Rebecca Leigh Witowski
MS in Counseling – Clinical Mental Health Counseling

*If you are one of the graduates listed above and would like to have your photo added to our EPC Graduates Facebook album, then please email your picture to Synthia Clark sclark41@utk.edu.

**If you were an Educational Psychology and Counseling student who graduated during this time frame, yet have unintentionally been omitted from this list, please send your name, degree, and major/concentration to Synthia Clark sclark41@utk.edu. We will add you to the list after receiving this information from you and confirming your graduation status.


Lindsey Leffew


Instructional Technology

Lindsey earned an MS with the Instructional Technology program in 2016 and currently lives in Littleton, CO. We asked her to reflect on past experiences with EPC and discuss where she’s at now. Read her responses below.

Current Occupation

Instructional Design Coordinator
Child Care Quality Initiatives
Office of Early Childhood
Colorado Department of Human Services (CDHS)

I work in a team of two (hopefully four by the end of the year) to design self-paced online learning for the Colorado Shines Professional Development Information System (PDIS). These courses are targeted at early care and learning professionals, with the goal of increasing the quality of care and education provided in child care programs across the state.

Accomplishments since Graduating

In my first nine months at CDHS, I led development on the first hybrid course to exist in the PDIS: Medication Administration Training, a four hour, licensing required course for child care providers across the state of Colorado. Also, at the end of December 2017, my husband and I bought our first house.

Personal Interests

I’m a fiction writer in all my waking hours. A baker, an amateur painter, a paddle boarder, an always-losing-my-callouses guitarist, a gamer, a yoga aficionado, and a literature/media nerd. I also like to travel with my husband and spend time with our four cats.

Accomplishments Earned as a Student

I received invitations from several honors societies (Gamma Beta Phi, Phi Kappa Phi, Kappa Delti Pi), so I suppose that means I made it to a top tier of my class.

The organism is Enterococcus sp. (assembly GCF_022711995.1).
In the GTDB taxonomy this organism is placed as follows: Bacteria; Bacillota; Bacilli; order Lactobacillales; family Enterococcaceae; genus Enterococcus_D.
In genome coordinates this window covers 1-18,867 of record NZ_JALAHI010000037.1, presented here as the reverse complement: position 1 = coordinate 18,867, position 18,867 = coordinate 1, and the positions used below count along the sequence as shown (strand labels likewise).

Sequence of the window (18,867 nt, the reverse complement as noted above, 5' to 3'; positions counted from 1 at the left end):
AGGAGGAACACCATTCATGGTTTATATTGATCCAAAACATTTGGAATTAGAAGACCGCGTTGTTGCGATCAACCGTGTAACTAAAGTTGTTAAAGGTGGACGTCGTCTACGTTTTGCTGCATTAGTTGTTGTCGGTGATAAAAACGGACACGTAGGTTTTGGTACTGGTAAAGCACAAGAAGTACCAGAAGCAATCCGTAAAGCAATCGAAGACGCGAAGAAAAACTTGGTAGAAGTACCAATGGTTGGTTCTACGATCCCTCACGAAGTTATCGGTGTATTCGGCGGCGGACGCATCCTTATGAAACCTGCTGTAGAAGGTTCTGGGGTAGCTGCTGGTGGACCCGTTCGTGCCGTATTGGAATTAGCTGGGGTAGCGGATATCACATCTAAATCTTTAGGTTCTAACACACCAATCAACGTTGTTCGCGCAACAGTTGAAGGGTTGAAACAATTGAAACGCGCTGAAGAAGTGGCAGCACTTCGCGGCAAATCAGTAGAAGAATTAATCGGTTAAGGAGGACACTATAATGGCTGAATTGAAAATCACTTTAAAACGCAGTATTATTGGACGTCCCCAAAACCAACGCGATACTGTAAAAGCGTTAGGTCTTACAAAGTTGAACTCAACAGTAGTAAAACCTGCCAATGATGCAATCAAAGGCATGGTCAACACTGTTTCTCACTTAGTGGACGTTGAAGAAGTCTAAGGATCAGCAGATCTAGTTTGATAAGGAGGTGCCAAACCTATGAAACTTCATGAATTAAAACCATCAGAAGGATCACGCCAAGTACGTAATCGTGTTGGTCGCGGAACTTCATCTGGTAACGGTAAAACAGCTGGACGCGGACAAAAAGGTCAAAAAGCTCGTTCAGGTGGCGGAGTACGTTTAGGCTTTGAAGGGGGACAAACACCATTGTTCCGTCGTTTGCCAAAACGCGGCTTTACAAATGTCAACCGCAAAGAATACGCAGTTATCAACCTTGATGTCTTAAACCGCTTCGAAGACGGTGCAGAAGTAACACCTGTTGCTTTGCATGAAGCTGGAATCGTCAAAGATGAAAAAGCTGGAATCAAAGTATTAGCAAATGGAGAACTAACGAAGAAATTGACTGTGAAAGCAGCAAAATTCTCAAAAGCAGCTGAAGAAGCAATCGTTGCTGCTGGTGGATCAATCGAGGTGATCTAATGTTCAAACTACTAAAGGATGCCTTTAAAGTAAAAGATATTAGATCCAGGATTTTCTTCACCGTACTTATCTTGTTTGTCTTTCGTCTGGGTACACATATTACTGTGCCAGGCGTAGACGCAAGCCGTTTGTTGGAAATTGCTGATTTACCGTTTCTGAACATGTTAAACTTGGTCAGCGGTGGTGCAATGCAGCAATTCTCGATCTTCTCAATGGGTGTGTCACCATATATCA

On a personal level, I maintained my grade level, kept interest in my classes, and didn’t crumble under pressure – even when I was finalizing my portfolio while packing our place and preparing for a cross country move – so I’d consider that an accomplishment.

Did you end up where you thought you would?

Yes. I’d been in the eLearning world prior to entering the IT Online program and that’s where I wanted to be once I got my degree. Though instead of working for a vendor, I ended up on an in-house design team (of two and soon to be growing), so this let me drastically expand my skills with project management, authoring software, and the creation of graphics and audio, in addition to writing content.

How did your experiences as a student help you in your professional life after graduation?

When I came to the program, I didn’t really speak the lingo of instructional design and technology (“dual coding, what’s that?”), so the foundational knowledge was helpful when talking about the work I’d done in the past, as well as in the first few months of being on the job.

Additionally, as a student, you deal with a lot of different personalities from a variety of backgrounds and not all of those personalities have technology backgrounds. Getting experience navigating the waters of instructional design with people outside my specific area was good practice for the job I’m doing now. While many people are happy to listen to and go with what a designer has to say, others do want additional information on why you’re making the design choices you are. Having had to explain or clarify design concepts in my classes gave me a leg up on doing so out in the working world.

What would you tell incoming/current students?

If you’re new to the world of instructional design and technology, start thinking about what you want to do within the field. You’ll learn a lot of foundational knowledge about education and how people learn in the program, and you’ll get familiar with the technical jargon, but there are a variety of ways to apply that knowledge out in the world and a varying set of skills for each area. Having an idea of where you want to be so you can direct your individual studies in that direction is immensely helpful for your future career.


Erica Echols

Student Spotlight: Erica Echols

Evaluation, Statistics & Measurement

Erica is currently seeking her PhD in educational psychology and research with the Evaluation, Statistics, and Measurement program. Originally from Blairs, VA, she graduated with her BS in chemistry at North Carolina A&T State University in 2005 and an MS in environmental science and policy at the University of South Florida St. Petersburg in 2009. She joined the University of Tennessee, Knoxville and EPC in 2016. We asked her to reflect on some past and current experiences. Read her responses below.

Awards
  • UT Graduate Student Senate Travel Award, Fall 2017
Accomplishments

Presentations

  • Echols, E., Ladd, R., Parlier, R. T., Osborne, J. D. (2018). Distance learning in evaluation, statistics, and measurement: Synchronous & asynchronous – A guide to merging your life as an evaluation doctoral student and distance learner. Roundtable presentation submitted for the American Evaluation Association National Conference, 2018, Cleveland, OH (under review).